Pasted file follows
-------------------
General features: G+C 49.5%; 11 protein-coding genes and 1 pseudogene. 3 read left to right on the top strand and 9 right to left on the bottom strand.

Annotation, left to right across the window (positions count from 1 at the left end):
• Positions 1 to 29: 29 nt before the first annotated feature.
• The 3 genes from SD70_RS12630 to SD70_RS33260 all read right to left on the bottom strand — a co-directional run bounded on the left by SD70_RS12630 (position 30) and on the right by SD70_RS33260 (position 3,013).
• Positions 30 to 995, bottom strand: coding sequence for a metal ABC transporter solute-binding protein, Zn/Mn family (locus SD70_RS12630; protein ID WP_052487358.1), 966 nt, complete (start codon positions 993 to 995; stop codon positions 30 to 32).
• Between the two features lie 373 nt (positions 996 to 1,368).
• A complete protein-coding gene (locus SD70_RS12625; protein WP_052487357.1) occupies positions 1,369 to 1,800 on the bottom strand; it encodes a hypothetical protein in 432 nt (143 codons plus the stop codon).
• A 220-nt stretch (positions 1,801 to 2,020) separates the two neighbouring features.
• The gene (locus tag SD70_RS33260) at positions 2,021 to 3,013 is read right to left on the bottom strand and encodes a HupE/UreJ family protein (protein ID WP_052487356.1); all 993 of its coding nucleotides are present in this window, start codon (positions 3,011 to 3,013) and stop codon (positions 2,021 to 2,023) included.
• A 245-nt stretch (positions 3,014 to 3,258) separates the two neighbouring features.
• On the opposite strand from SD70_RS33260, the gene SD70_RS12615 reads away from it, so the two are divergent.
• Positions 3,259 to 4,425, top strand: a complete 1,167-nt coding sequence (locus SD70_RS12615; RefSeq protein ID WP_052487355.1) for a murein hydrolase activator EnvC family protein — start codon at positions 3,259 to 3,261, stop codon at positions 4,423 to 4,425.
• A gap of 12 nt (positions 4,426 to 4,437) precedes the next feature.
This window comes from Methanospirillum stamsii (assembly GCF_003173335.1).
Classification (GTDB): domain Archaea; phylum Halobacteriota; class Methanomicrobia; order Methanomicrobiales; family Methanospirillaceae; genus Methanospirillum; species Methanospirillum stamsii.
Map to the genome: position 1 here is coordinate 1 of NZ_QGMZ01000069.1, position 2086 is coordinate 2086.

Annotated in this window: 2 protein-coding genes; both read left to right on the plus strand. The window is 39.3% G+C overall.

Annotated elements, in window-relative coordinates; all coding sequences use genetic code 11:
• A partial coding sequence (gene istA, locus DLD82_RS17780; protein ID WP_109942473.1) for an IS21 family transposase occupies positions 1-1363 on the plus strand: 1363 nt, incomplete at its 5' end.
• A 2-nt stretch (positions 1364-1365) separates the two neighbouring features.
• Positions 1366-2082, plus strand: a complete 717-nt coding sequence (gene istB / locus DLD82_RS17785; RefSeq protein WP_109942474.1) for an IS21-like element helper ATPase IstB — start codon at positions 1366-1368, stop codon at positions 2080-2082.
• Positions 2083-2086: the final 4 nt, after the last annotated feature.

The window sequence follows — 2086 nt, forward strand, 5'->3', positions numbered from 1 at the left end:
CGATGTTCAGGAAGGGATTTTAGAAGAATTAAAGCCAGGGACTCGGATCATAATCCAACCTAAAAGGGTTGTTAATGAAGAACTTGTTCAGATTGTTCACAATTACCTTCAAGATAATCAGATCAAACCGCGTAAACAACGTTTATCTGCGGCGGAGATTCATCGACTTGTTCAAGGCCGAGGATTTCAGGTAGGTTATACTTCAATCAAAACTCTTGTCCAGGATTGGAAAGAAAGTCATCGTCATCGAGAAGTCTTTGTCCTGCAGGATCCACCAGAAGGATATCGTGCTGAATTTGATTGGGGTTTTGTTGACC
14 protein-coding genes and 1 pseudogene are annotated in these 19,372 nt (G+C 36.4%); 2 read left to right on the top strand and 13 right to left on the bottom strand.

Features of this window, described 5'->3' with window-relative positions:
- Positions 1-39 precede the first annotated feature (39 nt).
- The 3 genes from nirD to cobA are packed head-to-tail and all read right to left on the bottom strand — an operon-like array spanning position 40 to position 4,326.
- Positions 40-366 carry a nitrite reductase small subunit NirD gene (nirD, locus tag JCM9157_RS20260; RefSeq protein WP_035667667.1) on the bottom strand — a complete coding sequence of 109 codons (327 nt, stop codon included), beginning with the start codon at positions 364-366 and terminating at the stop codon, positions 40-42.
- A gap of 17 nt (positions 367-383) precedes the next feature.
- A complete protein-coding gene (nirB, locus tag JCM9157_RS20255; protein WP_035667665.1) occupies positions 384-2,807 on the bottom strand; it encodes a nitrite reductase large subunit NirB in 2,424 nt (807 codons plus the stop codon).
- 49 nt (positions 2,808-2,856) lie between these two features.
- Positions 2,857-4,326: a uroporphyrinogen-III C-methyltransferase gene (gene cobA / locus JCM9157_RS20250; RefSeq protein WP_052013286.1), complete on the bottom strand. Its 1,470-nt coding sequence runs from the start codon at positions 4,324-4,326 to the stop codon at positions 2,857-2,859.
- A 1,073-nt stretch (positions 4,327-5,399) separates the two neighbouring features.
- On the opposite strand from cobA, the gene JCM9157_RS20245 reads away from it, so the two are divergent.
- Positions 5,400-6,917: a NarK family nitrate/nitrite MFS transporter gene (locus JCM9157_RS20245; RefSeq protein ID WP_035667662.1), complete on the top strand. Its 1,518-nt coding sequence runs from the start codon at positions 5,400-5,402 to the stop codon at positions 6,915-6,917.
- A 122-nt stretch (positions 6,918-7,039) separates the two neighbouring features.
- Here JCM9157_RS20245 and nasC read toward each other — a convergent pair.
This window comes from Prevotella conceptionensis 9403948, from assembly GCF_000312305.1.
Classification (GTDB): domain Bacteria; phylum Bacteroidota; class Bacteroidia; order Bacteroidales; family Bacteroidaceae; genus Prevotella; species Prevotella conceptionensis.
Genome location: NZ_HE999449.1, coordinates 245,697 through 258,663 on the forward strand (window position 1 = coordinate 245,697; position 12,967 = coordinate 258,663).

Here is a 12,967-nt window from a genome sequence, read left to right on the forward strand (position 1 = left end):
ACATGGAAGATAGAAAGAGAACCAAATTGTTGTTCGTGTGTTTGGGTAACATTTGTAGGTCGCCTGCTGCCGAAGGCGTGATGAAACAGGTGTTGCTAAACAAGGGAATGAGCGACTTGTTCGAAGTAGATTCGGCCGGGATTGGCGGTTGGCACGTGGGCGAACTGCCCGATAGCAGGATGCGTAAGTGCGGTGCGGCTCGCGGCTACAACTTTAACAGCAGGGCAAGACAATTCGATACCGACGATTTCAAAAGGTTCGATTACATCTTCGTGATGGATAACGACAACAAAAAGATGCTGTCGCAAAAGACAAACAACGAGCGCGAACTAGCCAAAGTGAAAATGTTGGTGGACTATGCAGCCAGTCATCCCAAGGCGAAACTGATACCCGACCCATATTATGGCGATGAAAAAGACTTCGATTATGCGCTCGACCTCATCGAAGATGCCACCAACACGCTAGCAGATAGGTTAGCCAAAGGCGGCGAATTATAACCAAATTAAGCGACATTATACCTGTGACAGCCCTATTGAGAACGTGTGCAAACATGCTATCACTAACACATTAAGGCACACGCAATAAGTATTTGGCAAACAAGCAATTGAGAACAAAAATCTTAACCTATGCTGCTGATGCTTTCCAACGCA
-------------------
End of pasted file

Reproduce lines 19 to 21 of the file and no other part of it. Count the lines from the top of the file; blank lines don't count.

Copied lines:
• A partial coding sequence (gene istA, locus DLD82_RS17780; protein ID WP_109942473.1) for an IS21 family transposase occupies positions 1-1363 on the plus strand: 1363 nt, incomplete at its 5' end.
• A 2-nt stretch (positions 1364-1365) separates the two neighbouring features.
• Positions 1366-2082, plus strand: a complete 717-nt coding sequence (gene istB / locus DLD82_RS17785; RefSeq protein WP_109942474.1) for an IS21-like element helper ATPase IstB — start codon at positions 1366-1368, stop codon at positions 2080-2082.